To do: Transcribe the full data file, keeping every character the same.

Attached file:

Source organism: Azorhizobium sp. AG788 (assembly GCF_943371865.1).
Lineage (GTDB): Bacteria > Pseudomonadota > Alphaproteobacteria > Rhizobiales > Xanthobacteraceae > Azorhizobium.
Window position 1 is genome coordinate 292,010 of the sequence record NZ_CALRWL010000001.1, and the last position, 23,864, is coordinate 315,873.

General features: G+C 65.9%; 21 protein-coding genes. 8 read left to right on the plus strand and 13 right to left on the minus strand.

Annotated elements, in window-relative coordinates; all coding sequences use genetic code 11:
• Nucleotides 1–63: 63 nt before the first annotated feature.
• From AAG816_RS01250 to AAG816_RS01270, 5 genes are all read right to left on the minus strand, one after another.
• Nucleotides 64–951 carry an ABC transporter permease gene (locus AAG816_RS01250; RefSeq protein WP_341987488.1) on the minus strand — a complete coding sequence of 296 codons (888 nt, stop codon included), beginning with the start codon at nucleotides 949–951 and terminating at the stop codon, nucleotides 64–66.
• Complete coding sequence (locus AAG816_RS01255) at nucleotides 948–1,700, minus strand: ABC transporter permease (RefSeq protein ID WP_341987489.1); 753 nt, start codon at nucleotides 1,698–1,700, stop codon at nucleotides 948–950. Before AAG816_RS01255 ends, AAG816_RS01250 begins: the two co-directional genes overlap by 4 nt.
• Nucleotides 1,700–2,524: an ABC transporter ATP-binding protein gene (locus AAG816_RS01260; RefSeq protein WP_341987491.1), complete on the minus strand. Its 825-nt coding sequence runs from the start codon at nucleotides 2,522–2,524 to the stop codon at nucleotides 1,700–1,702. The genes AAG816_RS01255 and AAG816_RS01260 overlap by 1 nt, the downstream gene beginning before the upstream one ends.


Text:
Source organism: Azorhizobium sp. AG788 (assembly GCF_943371865.1).
Lineage (GTDB): Bacteria > Pseudomonadota > Alphaproteobacteria > Rhizobiales > Xanthobacteraceae > Azorhizobium.
Window position 1 is genome coordinate 292,010 of the sequence record NZ_CALRWL010000001.1, and the last position, 23,864, is coordinate 315,873.

General features: G+C 65.9%; 21 protein-coding genes. 8 read left to right on the plus strand and 13 right to left on the minus strand.

Annotated elements, in window-relative coordinates; all coding sequences use genetic code 11:
• Nucleotides 1–63: 63 nt before the first annotated feature.
• From AAG816_RS01250 to AAG816_RS01270, 5 genes are all read right to left on the minus strand, one after another.
• Nucleotides 64–951 carry an ABC transporter permease gene (locus AAG816_RS01250; RefSeq protein WP_341987488.1) on the minus strand — a complete coding sequence of 296 codons (888 nt, stop codon included), beginning with the start codon at nucleotides 949–951 and terminating at the stop codon, nucleotides 64–66.
• Complete coding sequence (locus AAG816_RS01255) at nucleotides 948–1,700, minus strand: ABC transporter permease (RefSeq protein ID WP_341987489.1); 753 nt, start codon at nucleotides 1,698–1,700, stop codon at nucleotides 948–950. Before AAG816_RS01255 ends, AAG816_RS01250 begins: the two co-directional genes overlap by 4 nt.
• Nucleotides 1,700–2,524: an ABC transporter ATP-binding protein gene (locus AAG816_RS01260; RefSeq protein WP_341987491.1), complete on the minus strand. Its 825-nt coding sequence runs from the start codon at nucleotides 2,522–2,524 to the stop codon at nucleotides 1,700–1,702. The genes AAG816_RS01255 and AAG816_RS01260 overlap by 1 nt, the downstream gene beginning before the upstream one ends.